Most of our knowledge about brain control of hand actions stems, however, from studies with monkeys, such as macaques, which share with us the ability of fine manipulation. A vast body of studies has led to the discovery of a complex network of brain areas involved in the recognition, preparation, execution, and learning of manual actions that is now rather well known in macaques [17], with additional findings in humans that point to the existence of homologue networks in the human brain [68].

The elucidation of these networks is closely connected with the discovery of the so-called mirror neurons [54]. Activity in these neurons is correlated with specific actions, however, irrespective of whether the action is carried out by the animal, or is only observed by it. Thus, these neurons seem to represent or “mirror” specific actions per se, which has given rise to their name and the concept of a mirror system providing a representation of actions that can be shared by perception and behavior control alike.

The discovery of such a system has been a major missing link to explain how neural structures might subserve the ability of primates and humans to learn by imitating others. This in turn has led to ideas how this link between observer and actor might provide a “bridge” from “doing” to “communicating” [53], thereby setting the basis for the evolution of language [23] and connecting it with a capacity for manual skills. These ideas have received further support from recent neuroscience findings, such as evidence for even more generalized “mirror-type” neurons that may be involved in the creation of more abstract concepts required to enable higher-level action semantics, such as the representation of action goals [74]. Such abilities would appear crucial for creating linguistic representations and for enabling what has been termed the social brain, that is, the ability to infer goals and intentions in observed actions of others.

This social dimension leads back to another important role of our hands: using touch and haptics to enrich communication with an important emotional dimension. Although this important role of hands is clear from our everyday experience, systematic research into this subject is still in a very infancy stage, for example, investigating the role of touch for social communication [48], or how haptic interfaces could enrich social media [26].


We have only been able to cover some of the major capabilities of our hands: grasping, manipulating objects, using our hands as perceptual devices, and, finally, some aspects of their role in communication.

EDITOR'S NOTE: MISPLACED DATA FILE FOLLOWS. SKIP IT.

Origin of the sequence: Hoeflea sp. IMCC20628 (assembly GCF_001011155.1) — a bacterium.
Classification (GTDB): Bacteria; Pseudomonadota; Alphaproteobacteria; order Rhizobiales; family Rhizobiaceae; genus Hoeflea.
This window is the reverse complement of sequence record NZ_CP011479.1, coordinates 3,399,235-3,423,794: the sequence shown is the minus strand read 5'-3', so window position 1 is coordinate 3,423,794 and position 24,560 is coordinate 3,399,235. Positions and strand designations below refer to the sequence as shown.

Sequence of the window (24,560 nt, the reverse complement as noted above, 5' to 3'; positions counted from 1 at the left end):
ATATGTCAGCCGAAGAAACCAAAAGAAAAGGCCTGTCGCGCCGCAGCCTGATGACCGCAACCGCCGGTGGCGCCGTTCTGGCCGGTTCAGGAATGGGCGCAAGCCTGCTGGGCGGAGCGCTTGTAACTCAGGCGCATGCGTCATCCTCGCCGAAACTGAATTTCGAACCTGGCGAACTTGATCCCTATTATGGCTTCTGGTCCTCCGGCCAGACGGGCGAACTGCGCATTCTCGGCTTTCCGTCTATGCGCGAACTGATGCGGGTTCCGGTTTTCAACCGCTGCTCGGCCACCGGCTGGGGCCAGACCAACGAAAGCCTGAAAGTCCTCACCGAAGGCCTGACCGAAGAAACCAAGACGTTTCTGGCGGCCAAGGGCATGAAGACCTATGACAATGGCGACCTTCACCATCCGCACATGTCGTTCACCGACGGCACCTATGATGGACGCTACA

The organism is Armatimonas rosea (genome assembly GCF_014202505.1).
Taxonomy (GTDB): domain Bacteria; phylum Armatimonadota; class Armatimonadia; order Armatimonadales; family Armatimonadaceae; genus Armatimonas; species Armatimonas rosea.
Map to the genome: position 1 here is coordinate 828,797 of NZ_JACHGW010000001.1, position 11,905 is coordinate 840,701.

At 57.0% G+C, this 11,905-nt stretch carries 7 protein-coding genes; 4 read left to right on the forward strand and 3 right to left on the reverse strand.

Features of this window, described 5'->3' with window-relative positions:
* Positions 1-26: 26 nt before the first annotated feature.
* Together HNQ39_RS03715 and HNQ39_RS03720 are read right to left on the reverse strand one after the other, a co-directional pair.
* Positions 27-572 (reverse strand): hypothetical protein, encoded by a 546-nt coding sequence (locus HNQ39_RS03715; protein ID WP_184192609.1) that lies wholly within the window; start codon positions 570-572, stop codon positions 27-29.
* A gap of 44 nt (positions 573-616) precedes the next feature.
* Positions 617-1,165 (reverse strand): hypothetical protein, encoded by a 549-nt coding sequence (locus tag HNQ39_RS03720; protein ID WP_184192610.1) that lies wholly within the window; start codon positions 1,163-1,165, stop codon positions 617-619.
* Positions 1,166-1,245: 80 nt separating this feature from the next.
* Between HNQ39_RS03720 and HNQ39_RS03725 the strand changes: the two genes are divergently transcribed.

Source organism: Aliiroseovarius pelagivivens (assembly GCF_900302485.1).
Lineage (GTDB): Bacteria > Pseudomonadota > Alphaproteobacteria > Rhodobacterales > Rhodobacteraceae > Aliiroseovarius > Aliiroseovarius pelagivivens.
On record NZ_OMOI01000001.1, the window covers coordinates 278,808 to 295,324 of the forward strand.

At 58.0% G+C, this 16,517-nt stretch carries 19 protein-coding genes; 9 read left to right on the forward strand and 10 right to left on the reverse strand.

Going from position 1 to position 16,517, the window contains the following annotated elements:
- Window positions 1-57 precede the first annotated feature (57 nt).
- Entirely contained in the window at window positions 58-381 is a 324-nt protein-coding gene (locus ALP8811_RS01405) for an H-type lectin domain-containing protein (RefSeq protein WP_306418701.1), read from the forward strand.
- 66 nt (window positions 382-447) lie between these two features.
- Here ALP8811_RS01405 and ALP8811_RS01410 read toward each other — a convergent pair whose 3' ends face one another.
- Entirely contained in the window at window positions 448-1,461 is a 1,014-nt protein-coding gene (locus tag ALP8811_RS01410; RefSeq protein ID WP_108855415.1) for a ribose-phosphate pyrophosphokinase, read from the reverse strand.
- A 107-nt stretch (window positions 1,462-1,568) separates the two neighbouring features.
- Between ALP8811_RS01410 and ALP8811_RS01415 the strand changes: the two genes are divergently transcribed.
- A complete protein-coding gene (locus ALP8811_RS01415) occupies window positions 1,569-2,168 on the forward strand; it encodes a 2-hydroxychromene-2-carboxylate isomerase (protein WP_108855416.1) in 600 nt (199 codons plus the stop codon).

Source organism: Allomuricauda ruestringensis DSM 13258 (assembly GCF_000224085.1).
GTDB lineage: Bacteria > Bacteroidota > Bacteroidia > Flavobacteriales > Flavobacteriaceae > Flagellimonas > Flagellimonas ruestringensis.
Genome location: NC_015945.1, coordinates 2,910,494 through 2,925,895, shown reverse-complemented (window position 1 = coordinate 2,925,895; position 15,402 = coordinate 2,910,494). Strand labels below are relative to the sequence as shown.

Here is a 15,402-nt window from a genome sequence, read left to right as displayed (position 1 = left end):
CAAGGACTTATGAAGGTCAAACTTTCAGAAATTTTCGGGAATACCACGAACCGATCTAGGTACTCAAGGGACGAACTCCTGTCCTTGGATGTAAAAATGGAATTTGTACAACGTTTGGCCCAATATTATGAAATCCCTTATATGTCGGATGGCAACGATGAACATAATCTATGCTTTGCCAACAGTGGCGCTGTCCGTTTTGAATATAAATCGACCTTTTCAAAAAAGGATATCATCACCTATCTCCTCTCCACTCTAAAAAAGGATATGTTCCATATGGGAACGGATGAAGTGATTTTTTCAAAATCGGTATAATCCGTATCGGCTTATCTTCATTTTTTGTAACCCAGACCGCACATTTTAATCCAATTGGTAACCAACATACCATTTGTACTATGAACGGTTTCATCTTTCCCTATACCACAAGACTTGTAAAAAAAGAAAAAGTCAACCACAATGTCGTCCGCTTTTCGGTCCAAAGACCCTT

A shared element of these capabilities is interaction. There exists an abundance of works aiming to explain intelligent behavior as arising from capabilities of perception, category formation, and decision making; however, the study of manual dexterity and its replication in robots forcefully entrenches us into issues of intelligent control.

In robotics, control is a very familiar concept. However, it usually is encountered within highly prestructured settings, with predefined assignments of state-spaces and control variables, leading to well-formatted optimization problems, such as finding feedback laws that minimize a tracking error under a given set of conditions.

We believe that manual action requires a broader understanding of intelligent control. As we have seen in the preceding chapters, the relationships between hands and objects can be extremely multifaceted and are not well amenable to a picture where a controller with predefined state, input, and output variables is embedded in a fixed interaction loop of a known structure. Instead, the flexible shaping of these relationships—and thereby of the structure of the interaction loop itself—is an essential characteristic of the task. Coping with this challenge goes well beyond what current control approaches can deliver: although much of classical control theory is focused on the characterization of controllability for given situations and the derivation of suitable control laws, an important part of manual action requires solving the question of how controllability can be created in the first place through suitable “attachments” of the fingers, and their sensors (along with the eyes) to the object and its environment.

This challenging question is not solvable by a narrow focus on “low-level” aspects alone: controllability needs to be achieved on many levels that range from small local movements of an object to more global actions, such as unscrewing a jar, over the achievement of high-level goals, such as filling a glass of juice, up to the highest level that is encountered in communication: the structured interaction with thoughts.

As we have seen from the preceding sections, manual actions are crucially involved in all these levels. Therefore, the quest for a better understanding of manual action, along with its engineering facet of how to synthesize dextrous manual action for robots, is highly likely to catalyze deeper insights into what is required for an intelligent agent to become able to shape and influence its environment in increasingly sophisticated and abstract ways, starting with a control of the physics in its immediate surround, advancing to the mastery of a variety of mechanical devices and tools, and ultimately paving the way for grasping mental objects that are only present through thinking and communication.

Thus, research on dexterity, manual action, and how it is realized by the brain, seems to be in a pivotal position for the deciphering of the principles of cognitive interaction. Therefore, it has been argued that it might play a similar role as played by the Rosetta Stone for the deciphering of ancient writing systems [27]. At the same time, it can provide a fascinating unifying topic for elucidating an important and rich part of our cognition: the manual intelligence that becomes evident from what our hands can do in their daily actions.


This work was supported through DFG Grant CoE 277: Cognitive Interaction Technology (CITEC).